Ky Bowman spurned college football offers to play basketball at Boston College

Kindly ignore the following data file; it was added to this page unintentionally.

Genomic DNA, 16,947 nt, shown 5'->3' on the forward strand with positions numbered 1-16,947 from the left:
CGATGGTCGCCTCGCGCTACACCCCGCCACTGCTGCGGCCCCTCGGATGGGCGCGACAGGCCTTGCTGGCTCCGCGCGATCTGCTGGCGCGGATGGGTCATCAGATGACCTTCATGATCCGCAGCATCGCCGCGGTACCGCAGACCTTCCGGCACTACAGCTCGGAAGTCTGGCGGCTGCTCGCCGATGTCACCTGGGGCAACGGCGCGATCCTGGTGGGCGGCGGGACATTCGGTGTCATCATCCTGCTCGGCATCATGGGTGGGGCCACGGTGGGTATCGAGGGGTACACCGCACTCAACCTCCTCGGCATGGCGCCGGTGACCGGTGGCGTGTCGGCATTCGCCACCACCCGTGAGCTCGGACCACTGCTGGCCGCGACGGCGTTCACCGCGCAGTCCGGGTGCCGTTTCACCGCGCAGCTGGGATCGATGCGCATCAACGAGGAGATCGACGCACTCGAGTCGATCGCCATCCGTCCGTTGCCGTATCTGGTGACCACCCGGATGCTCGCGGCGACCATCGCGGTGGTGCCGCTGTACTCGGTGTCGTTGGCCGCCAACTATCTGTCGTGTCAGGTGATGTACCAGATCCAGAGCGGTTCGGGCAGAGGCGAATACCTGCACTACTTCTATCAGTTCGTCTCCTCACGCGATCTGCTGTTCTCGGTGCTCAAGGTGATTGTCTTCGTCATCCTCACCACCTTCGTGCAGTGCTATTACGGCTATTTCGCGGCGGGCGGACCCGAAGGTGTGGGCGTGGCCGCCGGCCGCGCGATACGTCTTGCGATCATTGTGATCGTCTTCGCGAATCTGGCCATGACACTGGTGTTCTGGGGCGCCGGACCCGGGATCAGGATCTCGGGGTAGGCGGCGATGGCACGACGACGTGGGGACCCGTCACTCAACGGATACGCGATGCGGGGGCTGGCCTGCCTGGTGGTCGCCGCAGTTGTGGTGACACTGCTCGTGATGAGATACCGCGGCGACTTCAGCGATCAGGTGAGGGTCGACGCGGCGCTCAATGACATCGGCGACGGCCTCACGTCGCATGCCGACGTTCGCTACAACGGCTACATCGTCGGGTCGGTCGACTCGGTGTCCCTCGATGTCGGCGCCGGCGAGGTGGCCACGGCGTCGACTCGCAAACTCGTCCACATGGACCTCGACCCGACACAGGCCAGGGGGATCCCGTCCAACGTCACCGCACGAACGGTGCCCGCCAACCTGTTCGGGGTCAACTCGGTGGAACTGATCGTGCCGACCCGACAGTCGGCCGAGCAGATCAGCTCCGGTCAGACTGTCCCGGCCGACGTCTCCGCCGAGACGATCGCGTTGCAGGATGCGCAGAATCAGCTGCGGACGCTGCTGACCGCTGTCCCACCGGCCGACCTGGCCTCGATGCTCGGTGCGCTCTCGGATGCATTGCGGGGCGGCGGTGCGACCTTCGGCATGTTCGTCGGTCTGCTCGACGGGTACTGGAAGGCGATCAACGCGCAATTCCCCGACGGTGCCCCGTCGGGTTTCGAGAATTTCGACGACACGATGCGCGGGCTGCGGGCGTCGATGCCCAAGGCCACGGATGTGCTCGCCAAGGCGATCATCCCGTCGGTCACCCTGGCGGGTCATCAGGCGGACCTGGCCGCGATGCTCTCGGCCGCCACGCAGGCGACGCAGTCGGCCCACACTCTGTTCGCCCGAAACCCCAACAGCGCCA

first_imgCollege football coaches were in love with Ky Bowman, but Ky Bowman’s heart belonged to basketball.Bowman is a freshman point guard at Boston College who scored 30 points, 21 coming off 3-pointers, and a career-high nine assists when the Eagles hosted Syracuse on Jan. 1st. But as soon as two years ago, it seemed likelier that he’d be torching ACC opponents on the gridiron than the court.The Havelock, North Carolina defensive back and wide receiver was a highly sought-after recruit, a 4-star for 247Sports.com’s composite rankings. As a sophomore, he had verbally committed to the University of North Carolina.But by the fall of Bowman’s senior year, he decided he no longer wanted to play football and backed out of his verbal commitment to UNC. After decommitting, Bowman received a scholarship offer to play football at the University of Alabama, who at the time of their offer had won three national championships in the prior six years. He turned Alabama down, fully committed to a future in basketball.“I played football the whole time, just because it was the thing that everybody did,” Bowman said. “I had always loved basketball since I was younger, so I made the decision to switch over.”AdvertisementThis is placeholder textBowman’s mother, Lauretha Prichard, said she was upset at first but recovered quickly because she knew her son was following his heart.The issue was that college basketball coaches had ignored Bowman for two reasons. He didn’t have as much exposure because he attended football camps instead of basketball showcases, and any coach interested in Bowman realized it seemed foolish that he would drop football to pursue basketball.It wouldn’t be as simple as immediately committing to a high-major basketball program. At the time of his decommitment from UNC, Bowman had only gotten a scholarship offer from one Division I basketball program: East Carolina University. He needed a lot of exposure in a short period of time.That came when Bowman joined Team Wall, an AAU team sponsored by NBA star John Wall, that was based in Raleigh, North Carolina. Team Wall brought Bowman to camps and to showcase tournaments in which he played against highly regarded players, giving coaches in attendance a good measuring stick for him.Jessica Sheldon | Staff PhotographerAt the same time, Bowman received help from his basketball coach at Havelock High School, Daniel Griffee.“I got on the phone,” Griffee said, “And called every Division I basketball coach that I could get ahold of, whether it was mid-major or major … (Bowman and I) broke down a list of teams that he would be interested in playing for.”Boston College, coming off a 2015-2016 season in which it went winless in the ACC, presented a less prestigious option than the schools Bowman had attracted on the gridiron. But his meeting with BC head coach Jim Christian sold him on the school.In meeting with coaches from other schools, Bowman heard the similar refrain that he would step right in and be “the man”. It was only in meeting with Christian that Bowman got a realistic outlook for what it would take to succeed at the next level.“When coach came down to talk to me,” Bowman said, “He was actually honest with me, instead of just telling me what I wanted to hear. All of the other coaches (from schools besides BC) were just telling me stuff that I wanted to hear.”Christian’s honesty also impressed Bowman’s mother and his stepfather, so he chose BC without much stress.Now, Bowman says the one thing he misses about football is the trash-talk that took place between wide receivers and defensive backs. Even with those fond memories, Bowman says he knows he made the right decision in following the game he always loved. Christian even brings football analogies into his discussions with Bowman.“Hey listen,” Christian told Bowman after beating Syracuse on Jan 1st. “You’re the guy. You’re my guy … like in the NFL, when they say you’re the quarterback; we’re going to ride you, and get you better, and keep making you learn, and keep letting you play through different situations.”Earlier this season, Bowman dyed his hair a bright red color. Bowman says there is no story behind the hair color, just that he had been wanting to try it since he was in high school. If he continues to play at this high level, it won’t be just his hair that stands out to the Carrier Dome crowd. Comments Published on January 13, 2017 at 4:20 pm Contact Billy: [email protected] | @Wheyen3 Facebook Twitter Google+last_img

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